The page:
Even though the Soviet system appears ripe for change because it is now poorly suited to managing a complex industrial society, its rulers remain tenacious in defending their monopoly of power and acutely fearful of adaptive change. The wider involvement of the USSR in world affairs and possible shifts in world power relations may eventually generate stronger pressures for change. Short of this, the outlook is for chronic tensions in Soviet-American relations, perhaps caused more frequently by events over which neither side has much control.


Basic Factors Underlying Soviet Policy


Qualified observers are heard to say, “Ideology is dead in the USSR,” while others equally qualified assert, “Ideology remains dominant in Soviet political and policy.” Taken literally, neither statement is valid. But understood as half-truths, both not only say something important about Soviet reality but are also compatible with each other. The paradox that ideology is in some sense dead but still plays a vital role explains much about the nature of the USSR as a society and as a world power today.
Marxism-Leninism is a dead ideology in the sense that it has become a calcified scripture, is seen as boring or irrelevant by most of the Soviet population, is cynically manipulated by the political elite, and inhibits rather than promotes needed social change in the USSR. It remains a major factor, however, because in the main it continues to provide the conceptual framework within which Soviet internal and external policies are formulated. It is the semantical prism through which the Soviet leaders view the problems and development of their own system. More important, it conditions profoundly the way in which they interpret the aims and conduct of non-Communist societies. With respect to the US, in particular, it underlies the fearful and hostile “set” of Soviet attitudes which so greatly limits the flexibility needed for resolving conflicts of interest.
Some observers have thought at various times that all this was changing, that doctrinal politics was giving way inevitably to pragmatic politics. Such opinions have proved premature. The basic and often overlooked reason is that ideology performs a vital political function in the Soviet system: it serves as the regime’s badge of legitimacy. Without the claim that it was the embodiment of a historically predestined process of revolutionary social advance, all the crimes and deprivations which this regime has inflicted on a long-suffering people might not have been borne. Force alone, without buttressing from doctrinal rationalizations which claimed high moral purpose, probably would not have been enough to give the Soviet regime the authority it needed. From the beginning, moreover, ideological rigor has been used as a weapon to preserve the unity of a fractious Party and to suppress nonconforming elements inside and outside it. In Russian conditions and against the background of Russian history, ideology has proved to be an important tool in making effective the rule by force and repression of the small political sect which seized power in 1917 and has held it by tyrannical methods since.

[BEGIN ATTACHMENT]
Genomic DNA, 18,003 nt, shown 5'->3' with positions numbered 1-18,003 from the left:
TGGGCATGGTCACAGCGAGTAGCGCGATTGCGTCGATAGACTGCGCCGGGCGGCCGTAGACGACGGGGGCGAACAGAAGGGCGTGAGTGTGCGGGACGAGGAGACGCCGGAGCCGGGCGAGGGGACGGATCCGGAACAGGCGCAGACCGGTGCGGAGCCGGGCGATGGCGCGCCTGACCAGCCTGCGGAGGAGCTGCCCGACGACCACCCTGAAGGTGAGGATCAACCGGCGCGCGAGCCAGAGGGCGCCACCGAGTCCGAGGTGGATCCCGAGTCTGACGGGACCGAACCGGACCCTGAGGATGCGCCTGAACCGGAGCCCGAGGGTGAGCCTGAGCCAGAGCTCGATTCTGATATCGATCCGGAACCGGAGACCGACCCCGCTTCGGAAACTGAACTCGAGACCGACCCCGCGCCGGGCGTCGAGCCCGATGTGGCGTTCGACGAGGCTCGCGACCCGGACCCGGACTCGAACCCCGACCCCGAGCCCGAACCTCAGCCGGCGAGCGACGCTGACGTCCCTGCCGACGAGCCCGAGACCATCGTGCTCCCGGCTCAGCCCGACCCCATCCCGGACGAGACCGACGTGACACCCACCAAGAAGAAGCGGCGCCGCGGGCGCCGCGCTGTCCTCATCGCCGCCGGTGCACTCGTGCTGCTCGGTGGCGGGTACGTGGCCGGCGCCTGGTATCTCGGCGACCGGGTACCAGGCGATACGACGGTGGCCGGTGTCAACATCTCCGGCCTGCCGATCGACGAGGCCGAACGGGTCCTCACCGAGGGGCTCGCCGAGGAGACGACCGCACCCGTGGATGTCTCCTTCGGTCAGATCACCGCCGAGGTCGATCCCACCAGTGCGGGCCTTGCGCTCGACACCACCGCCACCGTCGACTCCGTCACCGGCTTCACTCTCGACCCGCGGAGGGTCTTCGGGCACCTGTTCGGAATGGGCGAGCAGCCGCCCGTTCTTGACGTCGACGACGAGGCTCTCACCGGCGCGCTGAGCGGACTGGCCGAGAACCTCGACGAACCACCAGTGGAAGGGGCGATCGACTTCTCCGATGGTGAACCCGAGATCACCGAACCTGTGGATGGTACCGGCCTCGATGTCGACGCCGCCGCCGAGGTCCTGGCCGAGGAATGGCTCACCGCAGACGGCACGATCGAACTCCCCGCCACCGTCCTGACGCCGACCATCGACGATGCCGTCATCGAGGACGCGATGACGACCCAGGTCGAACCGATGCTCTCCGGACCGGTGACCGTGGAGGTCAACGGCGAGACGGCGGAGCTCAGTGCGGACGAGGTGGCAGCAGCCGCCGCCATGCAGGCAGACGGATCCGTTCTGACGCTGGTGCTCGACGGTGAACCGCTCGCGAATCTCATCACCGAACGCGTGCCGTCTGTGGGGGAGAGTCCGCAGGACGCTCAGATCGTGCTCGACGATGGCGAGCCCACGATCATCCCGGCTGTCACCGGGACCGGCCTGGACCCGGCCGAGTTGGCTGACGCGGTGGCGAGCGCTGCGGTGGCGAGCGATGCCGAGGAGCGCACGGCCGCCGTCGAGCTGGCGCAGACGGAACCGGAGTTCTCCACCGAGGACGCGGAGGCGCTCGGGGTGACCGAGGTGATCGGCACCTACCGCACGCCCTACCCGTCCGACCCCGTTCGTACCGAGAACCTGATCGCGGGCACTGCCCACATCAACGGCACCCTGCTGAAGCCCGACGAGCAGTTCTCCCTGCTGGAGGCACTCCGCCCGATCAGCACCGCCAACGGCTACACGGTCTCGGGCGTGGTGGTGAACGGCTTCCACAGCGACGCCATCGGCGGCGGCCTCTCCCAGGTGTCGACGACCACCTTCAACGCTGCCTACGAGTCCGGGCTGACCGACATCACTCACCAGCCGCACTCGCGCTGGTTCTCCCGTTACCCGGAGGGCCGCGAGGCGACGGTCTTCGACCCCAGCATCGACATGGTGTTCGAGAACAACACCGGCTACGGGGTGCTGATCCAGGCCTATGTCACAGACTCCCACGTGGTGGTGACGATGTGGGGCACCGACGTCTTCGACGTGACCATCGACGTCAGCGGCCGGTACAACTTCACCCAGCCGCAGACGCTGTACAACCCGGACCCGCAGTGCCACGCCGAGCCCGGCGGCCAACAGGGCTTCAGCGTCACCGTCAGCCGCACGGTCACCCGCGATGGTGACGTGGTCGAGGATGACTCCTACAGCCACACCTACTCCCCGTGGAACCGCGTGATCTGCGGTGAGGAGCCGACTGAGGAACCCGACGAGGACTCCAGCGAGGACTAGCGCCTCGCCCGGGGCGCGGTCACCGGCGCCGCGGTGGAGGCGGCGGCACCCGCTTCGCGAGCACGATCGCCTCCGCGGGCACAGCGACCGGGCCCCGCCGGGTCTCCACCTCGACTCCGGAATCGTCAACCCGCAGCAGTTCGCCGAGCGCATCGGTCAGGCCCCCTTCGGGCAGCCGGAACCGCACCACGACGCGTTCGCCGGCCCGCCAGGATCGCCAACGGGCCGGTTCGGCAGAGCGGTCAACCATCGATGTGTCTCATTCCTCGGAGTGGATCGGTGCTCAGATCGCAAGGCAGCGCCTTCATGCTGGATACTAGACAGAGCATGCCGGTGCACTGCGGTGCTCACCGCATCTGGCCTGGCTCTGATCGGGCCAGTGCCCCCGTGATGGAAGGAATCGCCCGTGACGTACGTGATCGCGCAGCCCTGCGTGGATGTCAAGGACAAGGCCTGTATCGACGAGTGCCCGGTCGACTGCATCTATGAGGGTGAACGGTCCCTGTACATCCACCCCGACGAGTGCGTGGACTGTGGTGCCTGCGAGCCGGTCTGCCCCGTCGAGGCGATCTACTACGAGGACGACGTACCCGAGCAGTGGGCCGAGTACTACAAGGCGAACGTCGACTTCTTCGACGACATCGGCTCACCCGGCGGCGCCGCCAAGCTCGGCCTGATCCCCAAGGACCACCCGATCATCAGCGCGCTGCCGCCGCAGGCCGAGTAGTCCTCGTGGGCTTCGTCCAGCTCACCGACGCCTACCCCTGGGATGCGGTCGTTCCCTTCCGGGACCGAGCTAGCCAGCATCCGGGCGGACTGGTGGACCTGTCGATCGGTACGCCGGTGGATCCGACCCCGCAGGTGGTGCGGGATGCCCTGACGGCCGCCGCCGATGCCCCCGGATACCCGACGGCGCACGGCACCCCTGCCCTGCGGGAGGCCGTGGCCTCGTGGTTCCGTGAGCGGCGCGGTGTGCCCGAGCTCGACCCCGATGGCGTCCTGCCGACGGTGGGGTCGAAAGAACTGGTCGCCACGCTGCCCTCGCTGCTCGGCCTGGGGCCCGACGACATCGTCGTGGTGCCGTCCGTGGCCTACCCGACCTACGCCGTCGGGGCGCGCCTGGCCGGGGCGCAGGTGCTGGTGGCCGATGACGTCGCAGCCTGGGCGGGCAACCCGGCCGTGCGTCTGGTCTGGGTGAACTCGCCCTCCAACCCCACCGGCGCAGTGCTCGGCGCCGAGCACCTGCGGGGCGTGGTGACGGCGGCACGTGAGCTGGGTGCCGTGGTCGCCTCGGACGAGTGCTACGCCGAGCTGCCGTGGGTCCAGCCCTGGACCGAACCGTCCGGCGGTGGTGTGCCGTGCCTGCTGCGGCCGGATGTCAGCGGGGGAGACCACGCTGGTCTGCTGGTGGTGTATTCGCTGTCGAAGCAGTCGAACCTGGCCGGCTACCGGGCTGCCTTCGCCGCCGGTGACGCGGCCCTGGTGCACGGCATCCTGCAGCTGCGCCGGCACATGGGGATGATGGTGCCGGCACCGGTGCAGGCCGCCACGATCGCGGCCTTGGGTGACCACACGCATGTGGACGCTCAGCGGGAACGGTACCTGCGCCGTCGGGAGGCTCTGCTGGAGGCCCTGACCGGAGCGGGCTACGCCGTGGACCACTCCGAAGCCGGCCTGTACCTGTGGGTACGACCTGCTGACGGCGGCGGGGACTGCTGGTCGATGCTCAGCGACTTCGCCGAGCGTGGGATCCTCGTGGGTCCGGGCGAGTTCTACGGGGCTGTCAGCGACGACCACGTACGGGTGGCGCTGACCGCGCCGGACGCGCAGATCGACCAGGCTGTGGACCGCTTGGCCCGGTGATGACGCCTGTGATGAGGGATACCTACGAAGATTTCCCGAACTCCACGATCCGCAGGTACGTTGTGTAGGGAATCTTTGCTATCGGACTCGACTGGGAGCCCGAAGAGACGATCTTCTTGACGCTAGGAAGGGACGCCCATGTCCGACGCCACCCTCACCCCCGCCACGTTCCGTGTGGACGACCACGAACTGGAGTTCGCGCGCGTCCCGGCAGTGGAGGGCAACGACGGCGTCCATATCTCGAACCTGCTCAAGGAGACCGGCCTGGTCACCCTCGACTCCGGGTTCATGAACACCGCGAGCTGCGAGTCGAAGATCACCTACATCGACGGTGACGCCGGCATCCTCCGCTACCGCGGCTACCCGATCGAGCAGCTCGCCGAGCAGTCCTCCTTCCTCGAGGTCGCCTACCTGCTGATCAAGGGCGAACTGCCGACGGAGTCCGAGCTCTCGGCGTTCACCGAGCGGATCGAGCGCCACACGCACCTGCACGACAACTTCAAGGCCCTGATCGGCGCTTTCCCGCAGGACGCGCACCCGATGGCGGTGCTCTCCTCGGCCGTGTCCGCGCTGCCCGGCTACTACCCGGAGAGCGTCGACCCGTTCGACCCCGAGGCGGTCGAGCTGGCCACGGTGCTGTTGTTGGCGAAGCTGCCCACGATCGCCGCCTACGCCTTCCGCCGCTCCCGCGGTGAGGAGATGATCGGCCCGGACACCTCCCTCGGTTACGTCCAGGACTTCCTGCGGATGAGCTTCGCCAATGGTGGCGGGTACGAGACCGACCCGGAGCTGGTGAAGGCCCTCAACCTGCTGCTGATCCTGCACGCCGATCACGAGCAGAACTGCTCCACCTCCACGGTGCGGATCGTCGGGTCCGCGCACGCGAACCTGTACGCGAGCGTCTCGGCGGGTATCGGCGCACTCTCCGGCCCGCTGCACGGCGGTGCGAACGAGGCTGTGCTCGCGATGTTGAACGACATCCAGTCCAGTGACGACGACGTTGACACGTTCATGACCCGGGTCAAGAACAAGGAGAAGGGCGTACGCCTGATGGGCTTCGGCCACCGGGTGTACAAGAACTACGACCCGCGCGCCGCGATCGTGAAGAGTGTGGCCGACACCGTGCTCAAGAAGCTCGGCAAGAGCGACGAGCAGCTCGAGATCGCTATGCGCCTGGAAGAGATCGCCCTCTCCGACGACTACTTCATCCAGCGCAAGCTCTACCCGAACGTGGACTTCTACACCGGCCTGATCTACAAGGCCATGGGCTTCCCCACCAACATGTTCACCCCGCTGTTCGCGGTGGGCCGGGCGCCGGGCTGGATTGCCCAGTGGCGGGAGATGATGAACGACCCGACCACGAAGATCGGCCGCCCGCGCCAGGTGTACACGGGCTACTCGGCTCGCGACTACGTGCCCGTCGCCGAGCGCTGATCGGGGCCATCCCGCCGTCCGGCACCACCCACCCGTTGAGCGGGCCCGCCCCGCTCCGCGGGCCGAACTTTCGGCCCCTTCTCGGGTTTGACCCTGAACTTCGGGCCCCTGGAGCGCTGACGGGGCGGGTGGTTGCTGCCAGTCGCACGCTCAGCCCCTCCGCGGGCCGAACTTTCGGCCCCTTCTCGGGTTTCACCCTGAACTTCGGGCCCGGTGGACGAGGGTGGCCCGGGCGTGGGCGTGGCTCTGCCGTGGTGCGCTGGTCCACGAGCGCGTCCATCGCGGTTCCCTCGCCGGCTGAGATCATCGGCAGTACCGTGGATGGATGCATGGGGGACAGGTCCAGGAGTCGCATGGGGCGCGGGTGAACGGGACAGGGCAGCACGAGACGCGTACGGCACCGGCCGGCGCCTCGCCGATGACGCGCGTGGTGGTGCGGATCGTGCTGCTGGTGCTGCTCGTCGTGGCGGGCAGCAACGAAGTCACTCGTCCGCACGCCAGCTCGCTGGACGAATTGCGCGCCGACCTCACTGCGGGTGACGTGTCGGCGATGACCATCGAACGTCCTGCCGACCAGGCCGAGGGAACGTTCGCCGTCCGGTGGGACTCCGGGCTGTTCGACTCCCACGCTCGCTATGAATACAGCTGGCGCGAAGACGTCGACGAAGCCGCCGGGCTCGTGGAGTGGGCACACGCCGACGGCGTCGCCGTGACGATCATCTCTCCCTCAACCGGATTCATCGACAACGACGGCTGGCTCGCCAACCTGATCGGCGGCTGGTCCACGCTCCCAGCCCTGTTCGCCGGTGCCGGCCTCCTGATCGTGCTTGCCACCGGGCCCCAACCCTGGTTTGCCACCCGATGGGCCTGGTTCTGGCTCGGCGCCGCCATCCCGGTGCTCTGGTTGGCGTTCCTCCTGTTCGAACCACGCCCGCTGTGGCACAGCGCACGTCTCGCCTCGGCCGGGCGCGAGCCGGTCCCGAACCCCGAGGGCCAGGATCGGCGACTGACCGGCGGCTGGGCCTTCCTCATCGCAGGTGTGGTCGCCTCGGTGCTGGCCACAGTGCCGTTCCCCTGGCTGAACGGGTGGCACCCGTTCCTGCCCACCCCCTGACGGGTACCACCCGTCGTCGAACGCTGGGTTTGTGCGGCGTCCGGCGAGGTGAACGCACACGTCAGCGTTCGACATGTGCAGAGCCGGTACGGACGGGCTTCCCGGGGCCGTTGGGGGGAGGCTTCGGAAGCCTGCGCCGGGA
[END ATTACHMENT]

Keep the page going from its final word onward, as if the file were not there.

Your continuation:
Today the Soviet leadership remains as sensitive as ever to any hint of challenge to its ideological pretensions. In fact, during the last several years it has grown more rigid and conservative in this respect. The reasons for this are complex. They begin simply with the temperament of the bureaucratic collective which now governs. Then, social change has produced a larger educated class and in particular a technical elite which is less disposed to think ideologically or to accept ritualistic formulas of the old kind. Further, the ideological as well as political authority of the Soviet leadership has been sharply challenged by the nationalist-inspired deviations which have appeared in China and Eastern Europe since Stalin’s death. Finally, the effort to isolate the population and also Party members from alien influences, on which the preservation of the regime’s ideological authority depends, has grown more difficult; there has been increased exposure to the outside world in a number of ways, partly as a consequence of the development of communications.
The consequence is that the men who now govern the USSR feel themselves on the ideological defensive. They believe that if they retreat on this front the whole structure of their power will crumble. This concern lies behind their intensified repression of dissidents in recent years and their cautious restoration of Stalin’s reputation; it figured strongly in their use of force against the Czechoslovak reform movement. Short of the appearance of new leadership, and possibly not then, this mood of fearful conservatism is unlikely to change. It will affect adversely the tone of Soviet-American relations and thus the possibilities of the more constructive dialogue which must be the prelude to any significant improvement in those relations.
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Stability and Stress in the Domestic System